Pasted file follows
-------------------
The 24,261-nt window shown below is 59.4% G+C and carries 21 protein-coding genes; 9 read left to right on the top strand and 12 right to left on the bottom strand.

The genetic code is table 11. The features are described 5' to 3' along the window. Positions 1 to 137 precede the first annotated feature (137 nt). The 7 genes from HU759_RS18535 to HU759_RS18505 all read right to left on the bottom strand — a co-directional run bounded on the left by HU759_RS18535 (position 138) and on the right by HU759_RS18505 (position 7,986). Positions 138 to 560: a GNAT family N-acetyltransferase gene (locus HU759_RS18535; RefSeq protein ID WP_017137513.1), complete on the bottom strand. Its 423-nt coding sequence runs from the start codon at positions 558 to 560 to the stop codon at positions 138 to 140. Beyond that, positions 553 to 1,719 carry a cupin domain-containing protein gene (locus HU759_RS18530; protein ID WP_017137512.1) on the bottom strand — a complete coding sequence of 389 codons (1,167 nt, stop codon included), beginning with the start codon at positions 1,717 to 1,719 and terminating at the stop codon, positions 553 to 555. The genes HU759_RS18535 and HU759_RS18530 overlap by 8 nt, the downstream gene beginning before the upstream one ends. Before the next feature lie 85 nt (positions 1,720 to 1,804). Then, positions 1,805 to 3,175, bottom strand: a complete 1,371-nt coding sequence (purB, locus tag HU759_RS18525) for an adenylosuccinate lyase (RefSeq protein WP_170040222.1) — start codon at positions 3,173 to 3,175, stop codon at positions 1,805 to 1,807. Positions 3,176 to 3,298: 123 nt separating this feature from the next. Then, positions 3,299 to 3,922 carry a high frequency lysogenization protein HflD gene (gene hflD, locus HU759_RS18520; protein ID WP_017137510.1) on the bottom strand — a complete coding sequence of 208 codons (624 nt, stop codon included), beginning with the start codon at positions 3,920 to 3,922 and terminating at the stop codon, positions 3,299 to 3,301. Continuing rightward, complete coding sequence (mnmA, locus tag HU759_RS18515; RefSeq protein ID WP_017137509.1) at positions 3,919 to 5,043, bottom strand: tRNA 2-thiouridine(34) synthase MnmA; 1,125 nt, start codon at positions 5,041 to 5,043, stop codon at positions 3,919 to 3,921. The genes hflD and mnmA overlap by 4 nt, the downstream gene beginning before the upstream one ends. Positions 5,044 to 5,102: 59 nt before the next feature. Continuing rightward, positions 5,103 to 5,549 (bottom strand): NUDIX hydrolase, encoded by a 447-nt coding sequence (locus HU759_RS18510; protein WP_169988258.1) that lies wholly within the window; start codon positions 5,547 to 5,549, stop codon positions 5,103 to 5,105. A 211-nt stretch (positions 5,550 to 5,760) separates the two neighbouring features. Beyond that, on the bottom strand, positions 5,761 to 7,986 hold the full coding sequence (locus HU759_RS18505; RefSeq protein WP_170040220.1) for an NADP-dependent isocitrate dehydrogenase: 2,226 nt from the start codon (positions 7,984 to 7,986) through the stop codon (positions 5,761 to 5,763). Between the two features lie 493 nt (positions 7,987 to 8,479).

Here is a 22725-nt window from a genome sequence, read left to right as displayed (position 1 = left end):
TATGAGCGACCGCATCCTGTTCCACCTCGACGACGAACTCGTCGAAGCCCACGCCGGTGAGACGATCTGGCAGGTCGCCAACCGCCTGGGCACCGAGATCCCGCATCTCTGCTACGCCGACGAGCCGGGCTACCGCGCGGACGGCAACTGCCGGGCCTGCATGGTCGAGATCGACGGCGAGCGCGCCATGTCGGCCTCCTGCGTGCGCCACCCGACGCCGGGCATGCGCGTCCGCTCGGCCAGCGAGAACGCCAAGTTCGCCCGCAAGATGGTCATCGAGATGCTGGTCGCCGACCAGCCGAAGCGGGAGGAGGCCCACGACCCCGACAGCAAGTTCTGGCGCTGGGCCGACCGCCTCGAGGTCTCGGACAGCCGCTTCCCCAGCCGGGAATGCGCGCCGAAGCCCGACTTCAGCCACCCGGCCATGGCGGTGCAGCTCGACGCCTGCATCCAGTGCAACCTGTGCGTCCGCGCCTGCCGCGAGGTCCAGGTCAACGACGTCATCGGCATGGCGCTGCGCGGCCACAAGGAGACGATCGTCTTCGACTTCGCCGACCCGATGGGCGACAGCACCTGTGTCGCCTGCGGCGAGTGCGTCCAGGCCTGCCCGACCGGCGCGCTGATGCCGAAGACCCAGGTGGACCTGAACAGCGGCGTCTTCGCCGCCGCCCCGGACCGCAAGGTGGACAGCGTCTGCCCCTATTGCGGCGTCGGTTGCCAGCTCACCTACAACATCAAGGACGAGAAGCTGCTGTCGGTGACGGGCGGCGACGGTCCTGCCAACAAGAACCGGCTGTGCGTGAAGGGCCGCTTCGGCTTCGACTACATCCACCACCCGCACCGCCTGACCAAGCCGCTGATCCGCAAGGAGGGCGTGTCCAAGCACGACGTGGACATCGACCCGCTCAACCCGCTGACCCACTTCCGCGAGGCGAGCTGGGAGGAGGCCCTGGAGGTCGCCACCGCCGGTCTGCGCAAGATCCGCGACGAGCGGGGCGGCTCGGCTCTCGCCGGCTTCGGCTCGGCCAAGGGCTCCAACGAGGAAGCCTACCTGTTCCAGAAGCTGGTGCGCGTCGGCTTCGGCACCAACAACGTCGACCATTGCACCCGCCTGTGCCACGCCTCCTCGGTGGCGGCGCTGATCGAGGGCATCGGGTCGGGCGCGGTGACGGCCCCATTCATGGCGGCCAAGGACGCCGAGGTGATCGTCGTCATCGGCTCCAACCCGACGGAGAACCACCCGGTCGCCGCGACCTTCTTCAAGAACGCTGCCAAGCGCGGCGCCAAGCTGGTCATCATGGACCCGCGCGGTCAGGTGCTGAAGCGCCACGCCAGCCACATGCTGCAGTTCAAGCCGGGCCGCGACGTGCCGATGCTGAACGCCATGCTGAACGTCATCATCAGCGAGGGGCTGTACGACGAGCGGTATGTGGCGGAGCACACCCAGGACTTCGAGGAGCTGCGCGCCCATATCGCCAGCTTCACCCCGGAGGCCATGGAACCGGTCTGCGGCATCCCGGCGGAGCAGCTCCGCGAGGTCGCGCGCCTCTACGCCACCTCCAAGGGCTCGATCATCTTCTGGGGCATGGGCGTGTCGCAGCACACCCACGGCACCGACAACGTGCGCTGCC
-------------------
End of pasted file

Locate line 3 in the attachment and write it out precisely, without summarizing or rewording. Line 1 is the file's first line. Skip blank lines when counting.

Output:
Here is a 22725-nt window from a genome sequence, read left to right as displayed (position 1 = left end):